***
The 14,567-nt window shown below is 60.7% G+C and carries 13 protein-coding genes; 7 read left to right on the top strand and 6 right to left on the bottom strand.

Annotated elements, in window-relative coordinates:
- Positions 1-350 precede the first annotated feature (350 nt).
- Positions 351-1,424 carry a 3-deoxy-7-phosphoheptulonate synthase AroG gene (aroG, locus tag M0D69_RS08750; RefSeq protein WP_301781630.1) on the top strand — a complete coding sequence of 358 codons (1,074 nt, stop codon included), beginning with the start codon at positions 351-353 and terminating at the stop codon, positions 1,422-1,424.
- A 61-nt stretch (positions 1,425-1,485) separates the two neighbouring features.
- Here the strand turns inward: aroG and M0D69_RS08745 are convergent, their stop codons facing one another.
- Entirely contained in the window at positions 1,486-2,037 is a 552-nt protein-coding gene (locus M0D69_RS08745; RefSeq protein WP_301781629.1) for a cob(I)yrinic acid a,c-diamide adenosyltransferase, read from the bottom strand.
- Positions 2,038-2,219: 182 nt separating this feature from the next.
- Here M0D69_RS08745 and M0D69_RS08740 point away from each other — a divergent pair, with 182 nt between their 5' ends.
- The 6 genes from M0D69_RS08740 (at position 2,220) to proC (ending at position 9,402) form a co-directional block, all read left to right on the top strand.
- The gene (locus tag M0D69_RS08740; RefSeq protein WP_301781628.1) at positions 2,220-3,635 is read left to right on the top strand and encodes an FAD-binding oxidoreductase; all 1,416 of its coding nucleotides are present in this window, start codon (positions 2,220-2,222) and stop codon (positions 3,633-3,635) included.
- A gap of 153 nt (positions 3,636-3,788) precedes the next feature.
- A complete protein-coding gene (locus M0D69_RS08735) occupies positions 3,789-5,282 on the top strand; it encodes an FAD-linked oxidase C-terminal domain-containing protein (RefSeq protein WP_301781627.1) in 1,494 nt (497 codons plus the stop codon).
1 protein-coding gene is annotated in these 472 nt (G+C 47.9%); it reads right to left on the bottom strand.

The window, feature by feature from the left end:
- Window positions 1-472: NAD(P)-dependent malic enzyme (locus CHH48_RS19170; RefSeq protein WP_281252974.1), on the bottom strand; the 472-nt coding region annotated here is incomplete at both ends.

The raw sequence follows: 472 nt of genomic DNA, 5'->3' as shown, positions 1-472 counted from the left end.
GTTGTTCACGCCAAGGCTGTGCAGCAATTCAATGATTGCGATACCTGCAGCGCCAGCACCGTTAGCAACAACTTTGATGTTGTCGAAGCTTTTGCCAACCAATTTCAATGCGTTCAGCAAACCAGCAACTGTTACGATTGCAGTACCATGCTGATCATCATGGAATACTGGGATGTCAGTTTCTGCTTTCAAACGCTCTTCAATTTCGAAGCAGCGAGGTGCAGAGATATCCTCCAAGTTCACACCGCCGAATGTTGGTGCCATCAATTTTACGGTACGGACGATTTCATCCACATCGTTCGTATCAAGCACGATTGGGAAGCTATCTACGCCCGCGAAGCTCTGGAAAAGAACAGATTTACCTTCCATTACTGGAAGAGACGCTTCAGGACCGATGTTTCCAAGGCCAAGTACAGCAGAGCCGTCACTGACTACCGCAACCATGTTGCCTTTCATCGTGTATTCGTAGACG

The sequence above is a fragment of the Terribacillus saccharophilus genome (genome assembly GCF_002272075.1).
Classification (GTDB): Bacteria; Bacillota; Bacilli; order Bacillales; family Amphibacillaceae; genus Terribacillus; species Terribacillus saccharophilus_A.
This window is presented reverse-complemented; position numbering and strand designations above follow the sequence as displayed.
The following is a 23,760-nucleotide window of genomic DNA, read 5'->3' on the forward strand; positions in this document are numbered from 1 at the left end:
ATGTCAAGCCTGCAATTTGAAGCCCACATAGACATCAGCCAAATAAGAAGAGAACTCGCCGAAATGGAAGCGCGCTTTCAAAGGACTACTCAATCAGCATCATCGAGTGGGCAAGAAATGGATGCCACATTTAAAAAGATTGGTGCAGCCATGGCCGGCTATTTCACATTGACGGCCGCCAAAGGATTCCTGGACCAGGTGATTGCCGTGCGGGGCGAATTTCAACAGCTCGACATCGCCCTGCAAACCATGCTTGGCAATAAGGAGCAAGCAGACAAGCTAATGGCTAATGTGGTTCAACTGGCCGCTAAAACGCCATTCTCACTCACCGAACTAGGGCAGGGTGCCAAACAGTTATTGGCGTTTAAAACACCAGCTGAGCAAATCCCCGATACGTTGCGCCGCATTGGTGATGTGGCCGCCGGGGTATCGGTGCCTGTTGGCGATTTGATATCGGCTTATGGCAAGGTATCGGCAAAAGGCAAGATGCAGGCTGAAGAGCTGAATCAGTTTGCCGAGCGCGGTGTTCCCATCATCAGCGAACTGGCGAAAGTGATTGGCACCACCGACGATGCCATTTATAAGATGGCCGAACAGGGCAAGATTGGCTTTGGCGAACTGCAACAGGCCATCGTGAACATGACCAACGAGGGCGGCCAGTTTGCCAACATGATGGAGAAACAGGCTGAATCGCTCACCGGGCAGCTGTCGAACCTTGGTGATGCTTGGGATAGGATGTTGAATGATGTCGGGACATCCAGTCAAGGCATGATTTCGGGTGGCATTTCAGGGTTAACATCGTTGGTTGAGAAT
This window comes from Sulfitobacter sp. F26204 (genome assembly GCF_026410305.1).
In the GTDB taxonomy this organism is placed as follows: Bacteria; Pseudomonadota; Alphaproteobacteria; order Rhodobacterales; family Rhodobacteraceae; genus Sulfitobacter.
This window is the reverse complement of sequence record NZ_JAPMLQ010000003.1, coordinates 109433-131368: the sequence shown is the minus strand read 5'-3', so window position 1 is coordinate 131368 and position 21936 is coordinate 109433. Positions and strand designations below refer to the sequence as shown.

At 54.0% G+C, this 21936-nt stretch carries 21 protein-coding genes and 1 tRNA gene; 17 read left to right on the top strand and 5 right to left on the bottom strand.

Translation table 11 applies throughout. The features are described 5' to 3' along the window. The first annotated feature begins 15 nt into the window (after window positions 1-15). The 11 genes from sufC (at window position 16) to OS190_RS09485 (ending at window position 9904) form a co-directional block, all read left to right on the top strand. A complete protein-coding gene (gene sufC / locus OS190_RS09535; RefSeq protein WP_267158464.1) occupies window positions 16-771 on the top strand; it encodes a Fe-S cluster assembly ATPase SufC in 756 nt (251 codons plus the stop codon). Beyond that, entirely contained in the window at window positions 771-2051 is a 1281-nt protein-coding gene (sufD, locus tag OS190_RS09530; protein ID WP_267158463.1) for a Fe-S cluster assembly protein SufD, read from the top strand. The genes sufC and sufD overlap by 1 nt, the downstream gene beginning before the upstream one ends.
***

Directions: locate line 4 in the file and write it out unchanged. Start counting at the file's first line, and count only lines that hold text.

- Positions 351-1,424 carry a 3-deoxy-7-phosphoheptulonate synthase AroG gene (aroG, locus tag M0D69_RS08750; RefSeq protein WP_301781630.1) on the top strand — a complete coding sequence of 358 codons (1,074 nt, stop codon included), beginning with the start codon at positions 351-353 and terminating at the stop codon, positions 1,422-1,424.